Burkini, Bikini, Monokini, Naked Truth!
For at least 2,000 years, and contrary to “postmodernist” repute, France has been at the mental helm of civilization. Francia pretty much invented the legal system which “renovated” (as the Franks themselves proclaimed in 800 CE) the Greco-Roman globalization, under a more sustainable form (no more slavery, replace it with education, science and tech). This is why today’s basic world globalization is along French lines through and through (a vague feeling that it may well be so infuriates American neo-imperialists, who are partial to slavery, in their own time-honored tradition, and feel, rightly, that the French equalitarian approach is the natural enemy of their own oligarchic drive… thus explaining their friendliness to Islam).
The term “bikini” and the two piece garment named accordingly, was the invention of a French engineer, and (concurrently!) a French fashion designer. “Bikini” was an allusion to the new, explosive world made manifest at the Bikini atoll (where nuclear fission bombs were tested). It used, craftily, the prefix “bi”, for “two”, as the bikini was indeed in two pieces.
The bikini was not really new: bikini representations are around 8,000 years old (the mother goddess, Cybele, appeared that way, sometimes). The bikini was a natural technology to invent.
13 centuries ago, though, the fanatical, anti-civilizational ideology known as Islam, having been irrigated by Persia and the Greco-Romans, brutally arose in the desert. A key to its sudden military success against Greeks, Romans and Persians, was to treat women as breeders, rabidly, one should say, rabbitly, breeding immense hordes of fanaticized warriors, to make Arab armies large, numerous and completely relentless. To breed a fanaticized warrior, it helps that his mother knows little, and aspire only to obey… religiously. So the future warrior will not know enough to second guess his superiors when they order him to die for the “faith”.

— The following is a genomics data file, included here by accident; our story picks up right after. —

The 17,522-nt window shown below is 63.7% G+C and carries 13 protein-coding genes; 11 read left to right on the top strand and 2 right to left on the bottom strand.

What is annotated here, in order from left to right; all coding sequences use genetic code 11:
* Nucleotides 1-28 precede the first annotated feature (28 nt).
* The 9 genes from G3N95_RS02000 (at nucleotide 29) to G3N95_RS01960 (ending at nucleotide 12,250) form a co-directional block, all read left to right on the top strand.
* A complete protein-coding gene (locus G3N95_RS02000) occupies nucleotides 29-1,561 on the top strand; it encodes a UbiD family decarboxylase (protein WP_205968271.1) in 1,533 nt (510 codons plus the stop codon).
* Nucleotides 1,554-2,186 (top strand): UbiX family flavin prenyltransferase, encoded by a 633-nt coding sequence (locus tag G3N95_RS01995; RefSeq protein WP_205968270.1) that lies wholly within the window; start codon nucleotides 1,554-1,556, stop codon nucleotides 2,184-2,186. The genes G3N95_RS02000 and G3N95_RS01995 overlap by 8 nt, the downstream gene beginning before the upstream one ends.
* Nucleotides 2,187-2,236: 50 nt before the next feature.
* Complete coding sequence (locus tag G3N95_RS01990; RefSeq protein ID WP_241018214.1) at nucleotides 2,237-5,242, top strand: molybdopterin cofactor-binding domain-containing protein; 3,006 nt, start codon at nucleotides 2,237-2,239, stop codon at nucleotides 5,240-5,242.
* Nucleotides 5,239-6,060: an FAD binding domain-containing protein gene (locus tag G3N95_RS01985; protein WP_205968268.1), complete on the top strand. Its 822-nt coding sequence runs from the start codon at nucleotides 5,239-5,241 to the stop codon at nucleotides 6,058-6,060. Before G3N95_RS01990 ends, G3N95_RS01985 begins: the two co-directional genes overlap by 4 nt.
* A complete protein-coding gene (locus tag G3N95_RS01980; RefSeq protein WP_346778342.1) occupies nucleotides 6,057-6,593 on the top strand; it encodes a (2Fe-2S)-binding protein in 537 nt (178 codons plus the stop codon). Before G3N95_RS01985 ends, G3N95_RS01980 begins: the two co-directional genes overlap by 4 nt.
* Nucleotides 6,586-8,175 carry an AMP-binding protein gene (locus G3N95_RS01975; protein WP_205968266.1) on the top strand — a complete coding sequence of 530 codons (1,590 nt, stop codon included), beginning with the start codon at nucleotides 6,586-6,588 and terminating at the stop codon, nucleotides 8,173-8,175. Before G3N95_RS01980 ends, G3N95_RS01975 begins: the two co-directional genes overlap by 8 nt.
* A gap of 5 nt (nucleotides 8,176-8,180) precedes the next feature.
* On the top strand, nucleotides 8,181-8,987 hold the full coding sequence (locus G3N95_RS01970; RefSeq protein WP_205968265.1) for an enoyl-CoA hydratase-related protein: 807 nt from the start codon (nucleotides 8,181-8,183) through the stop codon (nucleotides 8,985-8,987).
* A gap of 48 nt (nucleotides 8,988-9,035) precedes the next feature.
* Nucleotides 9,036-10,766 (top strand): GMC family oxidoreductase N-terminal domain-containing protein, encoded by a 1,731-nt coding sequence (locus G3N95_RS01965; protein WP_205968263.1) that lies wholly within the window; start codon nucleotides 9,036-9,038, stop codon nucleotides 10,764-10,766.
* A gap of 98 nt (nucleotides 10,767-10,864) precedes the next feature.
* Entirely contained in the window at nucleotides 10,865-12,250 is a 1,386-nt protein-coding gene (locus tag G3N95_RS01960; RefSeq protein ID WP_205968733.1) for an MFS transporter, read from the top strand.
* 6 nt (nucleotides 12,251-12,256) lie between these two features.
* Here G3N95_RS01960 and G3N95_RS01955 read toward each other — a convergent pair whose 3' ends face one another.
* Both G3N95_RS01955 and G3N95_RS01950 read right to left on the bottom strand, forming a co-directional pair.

To keep women subjugated, those breeding machines have to learn to enjoy obeying absurd orders, and the more absurd, and the more gleefully obedient those culture deprived morons are, the better. Naturally, breeding machines will transmit the same love for absurd orders, and lack of critical culture, to their children. Don’t laugh: this is how Islam became the world’s top war ideology (this is so obvious that even Adolf Hitler understood this, and basically said it). In one generation, Arabia was overflowing with single-minded warriors, ready to take on the world (until they met terminally with Grecian fire and Frankish steel).
Thus, many Islamist sub-ideologies (or sects, as one should call them), decided that the bodies of women should be fully covered, all the time. The absurdity was irresistible, precisely because it was so absurd.
The “burkini” (contraction of burka-bikini) was created 12 years ago, by a Lebanese Australian who had watched her niece bathing in a burka. The burkini covers the entire (presumably) shameful body of the Muslim woman, except for her feet and face, sparing beach goers of this (presumably) awful exhibition. Thirty French communes forbade the burkinis, on the ground that it broke the principle of equality of genders. Islamists were delighted. Unsurprisingly, the French State Counsel (“Conseil d’ Etat”), the highest administrative court and legal adviser of the state, found those interdictions unlawful. Today, 8/26.16.